Did it pass all inspections? If it did, then it's probably your starter, so let's replace it.

Jet Ski Stand

Before working on a jet ski it's a good idea to make sure it is on a solid base where it cannot move sideways or tilt. The jet ski trailer can work for repairing a jet ski, but it is far from ideal. The reach to gain access to the engine compartment is tall/high, you will probably need to mount the trailer to get to the starter, which can cause a tilt of the jet ski. If you can make a stand, or borrow one, I recommend it.

Remove The Starter

Disconnect the negative battery cable from the terminal. Personally, I remove the positive and the negative when I'm playing with the starter, or the electric box. Both of these can give you one heck of a jolt! Disconnecting both will prevent any accidental starts, or electrical shock.

Under the seat, at the very bottom of the engine, is where the starter is located. There's no need to panic. It may look daunting, but it is quite simple. There is an internal and an external exhaust on these engines (See photo). Once the external is unbolted, the internal needs to be de-tached. Refer to the accompanying photo's and follow along:

  1. Remove the exhaust: There are bolts attaching it to the motor on the inside between each manifold and to the top of the engine. In addition there is a hose clamp on both ends of the exhaust. Once these bolts and hose clamps are removed the boot on each end must be slid off. This can be difficult. Use a screwdriver to pry it.
  2. Under the front boot is an additional hose clamp. This additional hose clamp is holding the inner exhaust in place. Loosen it by unscrewing it until the inner exhaust is free.
  3. Carefully maneuver the exhaust from the engine. It is about 15 lbs altogether so it can be trying on your patience to get it out. I slid mine towards the back, lowered it down into the cavity, then the front side was able to clear the lip and it came out.
  4. Once the exhaust is out of your way, unscrew the four bolts on the front side of the starter (See photo). You can't get a clear view of the starter because of the engine mounts and the engine blocking a clear view. Use a mirror and feel for the four bolts on the front holding the starter and remove them. Then, remove the two on the back. The starter will now be free of the engine once these bolts are removed.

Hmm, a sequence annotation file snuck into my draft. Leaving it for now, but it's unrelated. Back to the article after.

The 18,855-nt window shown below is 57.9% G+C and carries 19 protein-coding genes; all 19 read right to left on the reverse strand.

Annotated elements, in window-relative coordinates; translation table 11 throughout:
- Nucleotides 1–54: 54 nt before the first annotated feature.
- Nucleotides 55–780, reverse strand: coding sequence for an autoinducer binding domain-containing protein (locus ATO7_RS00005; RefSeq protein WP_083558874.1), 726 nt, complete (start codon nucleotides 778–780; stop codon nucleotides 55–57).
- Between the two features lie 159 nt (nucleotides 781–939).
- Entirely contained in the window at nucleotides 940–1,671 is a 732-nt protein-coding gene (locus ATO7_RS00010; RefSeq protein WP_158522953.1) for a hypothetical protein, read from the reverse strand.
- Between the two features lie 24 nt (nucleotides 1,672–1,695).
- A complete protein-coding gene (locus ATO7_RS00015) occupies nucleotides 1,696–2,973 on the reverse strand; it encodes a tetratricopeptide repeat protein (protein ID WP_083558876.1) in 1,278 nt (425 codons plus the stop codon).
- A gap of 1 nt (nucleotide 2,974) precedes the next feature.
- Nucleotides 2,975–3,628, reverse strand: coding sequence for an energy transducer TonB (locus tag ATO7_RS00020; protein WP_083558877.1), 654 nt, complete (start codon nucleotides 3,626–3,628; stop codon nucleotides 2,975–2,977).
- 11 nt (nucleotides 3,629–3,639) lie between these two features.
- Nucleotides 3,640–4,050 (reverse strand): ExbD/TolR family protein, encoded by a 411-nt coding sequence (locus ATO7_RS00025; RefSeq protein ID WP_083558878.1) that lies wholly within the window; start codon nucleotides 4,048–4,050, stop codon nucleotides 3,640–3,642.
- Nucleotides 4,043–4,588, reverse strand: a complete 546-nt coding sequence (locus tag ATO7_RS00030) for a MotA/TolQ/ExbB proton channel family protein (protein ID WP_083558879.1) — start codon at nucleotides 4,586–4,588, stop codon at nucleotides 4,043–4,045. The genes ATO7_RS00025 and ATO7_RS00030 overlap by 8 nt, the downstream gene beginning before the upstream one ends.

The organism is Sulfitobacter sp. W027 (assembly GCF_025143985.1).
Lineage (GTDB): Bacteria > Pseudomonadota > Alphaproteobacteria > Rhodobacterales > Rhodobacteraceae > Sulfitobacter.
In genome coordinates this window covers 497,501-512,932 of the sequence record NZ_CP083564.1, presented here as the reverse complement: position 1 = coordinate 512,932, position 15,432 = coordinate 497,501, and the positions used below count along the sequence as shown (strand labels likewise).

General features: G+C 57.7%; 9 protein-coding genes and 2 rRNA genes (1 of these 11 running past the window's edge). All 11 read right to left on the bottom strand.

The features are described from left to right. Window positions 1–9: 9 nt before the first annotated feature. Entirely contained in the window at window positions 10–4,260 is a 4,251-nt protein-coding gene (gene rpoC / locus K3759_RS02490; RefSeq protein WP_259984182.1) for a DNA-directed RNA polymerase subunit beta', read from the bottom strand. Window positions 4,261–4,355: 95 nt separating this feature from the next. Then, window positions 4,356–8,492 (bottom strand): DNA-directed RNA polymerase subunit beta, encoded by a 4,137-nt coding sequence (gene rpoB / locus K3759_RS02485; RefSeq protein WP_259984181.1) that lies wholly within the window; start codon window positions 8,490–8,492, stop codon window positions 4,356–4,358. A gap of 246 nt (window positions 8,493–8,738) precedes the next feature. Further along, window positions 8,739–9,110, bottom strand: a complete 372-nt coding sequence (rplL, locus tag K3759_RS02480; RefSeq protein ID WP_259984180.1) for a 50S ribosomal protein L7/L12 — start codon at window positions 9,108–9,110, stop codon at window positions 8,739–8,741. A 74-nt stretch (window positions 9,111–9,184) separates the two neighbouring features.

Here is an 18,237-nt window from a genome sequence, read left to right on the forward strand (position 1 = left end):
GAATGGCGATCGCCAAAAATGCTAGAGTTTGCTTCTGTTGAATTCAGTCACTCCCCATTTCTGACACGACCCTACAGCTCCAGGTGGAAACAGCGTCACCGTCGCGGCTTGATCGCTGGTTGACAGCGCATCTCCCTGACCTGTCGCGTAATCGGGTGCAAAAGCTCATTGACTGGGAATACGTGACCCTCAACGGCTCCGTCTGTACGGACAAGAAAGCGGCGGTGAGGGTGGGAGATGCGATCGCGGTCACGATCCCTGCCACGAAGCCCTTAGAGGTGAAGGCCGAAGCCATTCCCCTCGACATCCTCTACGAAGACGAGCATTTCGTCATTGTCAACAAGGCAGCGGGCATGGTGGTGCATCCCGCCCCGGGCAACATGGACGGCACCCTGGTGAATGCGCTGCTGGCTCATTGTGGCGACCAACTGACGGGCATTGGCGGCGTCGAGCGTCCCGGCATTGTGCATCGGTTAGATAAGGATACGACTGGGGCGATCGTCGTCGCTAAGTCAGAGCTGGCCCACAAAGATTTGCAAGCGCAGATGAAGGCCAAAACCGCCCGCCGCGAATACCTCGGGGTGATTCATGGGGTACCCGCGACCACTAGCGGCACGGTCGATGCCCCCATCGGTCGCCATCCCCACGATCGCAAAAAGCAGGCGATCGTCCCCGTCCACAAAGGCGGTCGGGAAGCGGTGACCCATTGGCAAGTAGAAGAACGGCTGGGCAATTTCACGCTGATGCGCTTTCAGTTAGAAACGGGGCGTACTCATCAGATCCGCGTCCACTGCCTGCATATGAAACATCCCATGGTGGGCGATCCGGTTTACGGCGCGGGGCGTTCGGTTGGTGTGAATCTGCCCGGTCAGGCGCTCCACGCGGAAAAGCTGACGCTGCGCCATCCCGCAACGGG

5. You can now lift the starter out by sliding it towards the rear to disengage the splines, and then up so you can remove the red, positive, battery cable.

Click thumbnail to view full-size
The exhaust is that big, steel, blue piece.  Once removed you'll have access to the starter. Remove the hoses from the exhaust cover.Remove the bolts on the manifold.Remove the 4 bolts on the front of the starter.I slide the exhaust unit back and down into the cavity. This made room for the front to clear the lip.The starter is where the red, positive, cable is going to. You can't see it very well, but you can feel your way around it now.
The exhaust is that big, steel, blue piece.  Once removed you'll have access to the starter.
The exhaust is that big, steel, blue piece. Once removed you'll have access to the starter. | Source
Remove the hoses from the exhaust cover.
Remove the hoses from the exhaust cover.
Remove the bolts on the manifold.
Remove the bolts on the manifold.
Remove the 4 bolts on the front of the starter.
Remove the 4 bolts on the front of the starter.
I slide the exhaust unit back and down into the cavity. This made room for the front to clear the lip.
I slide the exhaust unit back and down into the cavity. This made room for the front to clear the lip.
The starter is where the red, positive, cable is going to. You can't see it very well, but you can feel your way around it now.
The starter is where the red, positive, cable is going to. You can't see it very well, but you can feel your way around it now.

Put It Back Together

  1. Get your new starter and attach the red, positive battery cable to it.
  2. Lower the starter down into position and press forward so the splines mesh into the motor splines nicely. Do NOT force this part or you can break the starter.
  3. Once you have the starter seated, install the bolts on the back side.
  4. Now install the bolts on the front of the starter and torque them down.
  5. After cleaning up the contact ends of the exhaust manifold, wedge it back down into position, and attach the inner exhaust with its hose clamp.
  6. Then push the boots back into position and tighten the hose clamps.
  7. Replace the rubber hose on top of the exhaust.
  8. Hook up the battery cables to their appropriate terminals (positive/red to positive battery terminal and negative/black to the negative battery terminal).

Now fire it up!

Good Job!

Questions & Answers

  • Is there a difference between a Yamaha Bombardier XL700 jetski starter costing $42 and one costing $129? I cannot find reviews.

    No difference that I can find. Same goes for the starting solenoid. You can listen to those people that say you have to pay $65 for it, or just get one for $8 and be done with it. Jet skiers must shop around.

  • Are any new gaskets (exhaust or others) required for replacing the starter on a Yamaha Bombardier XL700 jetski?

    I made a gasket for the exhaust connections. I'm sure you could purchase the gasket in the exhaust from someone like Partzilla, but making a gasket works fine.